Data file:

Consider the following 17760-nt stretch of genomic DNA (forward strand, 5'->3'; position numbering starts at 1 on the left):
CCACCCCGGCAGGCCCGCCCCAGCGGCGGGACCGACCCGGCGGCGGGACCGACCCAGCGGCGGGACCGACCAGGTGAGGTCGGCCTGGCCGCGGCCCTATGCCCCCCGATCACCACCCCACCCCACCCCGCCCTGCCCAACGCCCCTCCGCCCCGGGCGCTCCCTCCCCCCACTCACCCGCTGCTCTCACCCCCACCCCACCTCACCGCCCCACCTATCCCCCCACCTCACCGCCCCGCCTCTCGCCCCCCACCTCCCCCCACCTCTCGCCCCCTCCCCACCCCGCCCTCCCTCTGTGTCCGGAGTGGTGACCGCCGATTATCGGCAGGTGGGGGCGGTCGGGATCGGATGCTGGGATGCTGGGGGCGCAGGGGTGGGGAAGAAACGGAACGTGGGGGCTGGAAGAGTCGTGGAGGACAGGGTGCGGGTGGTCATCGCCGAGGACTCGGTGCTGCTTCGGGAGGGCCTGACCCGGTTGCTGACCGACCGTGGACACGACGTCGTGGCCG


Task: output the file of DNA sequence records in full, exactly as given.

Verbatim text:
Consider the following 17760-nt stretch of genomic DNA (forward strand, 5'->3'; position numbering starts at 1 on the left):
CCACCCCGGCAGGCCCGCCCCAGCGGCGGGACCGACCCGGCGGCGGGACCGACCCAGCGGCGGGACCGACCAGGTGAGGTCGGCCTGGCCGCGGCCCTATGCCCCCCGATCACCACCCCACCCCACCCCGCCCTGCCCAACGCCCCTCCGCCCCGGGCGCTCCCTCCCCCCACTCACCCGCTGCTCTCACCCCCACCCCACCTCACCGCCCCACCTATCCCCCCACCTCACCGCCCCGCCTCTCGCCCCCCACCTCCCCCCACCTCTCGCCCCCTCCCCACCCCGCCCTCCCTCTGTGTCCGGAGTGGTGACCGCCGATTATCGGCAGGTGGGGGCGGTCGGGATCGGATGCTGGGATGCTGGGGGCGCAGGGGTGGGGAAGAAACGGAACGTGGGGGCTGGAAGAGTCGTGGAGGACAGGGTGCGGGTGGTCATCGCCGAGGACTCGGTGCTGCTTCGGGAGGGCCTGACCCGGTTGCTGACCGACCGTGGACACGACGTCGTGGCCG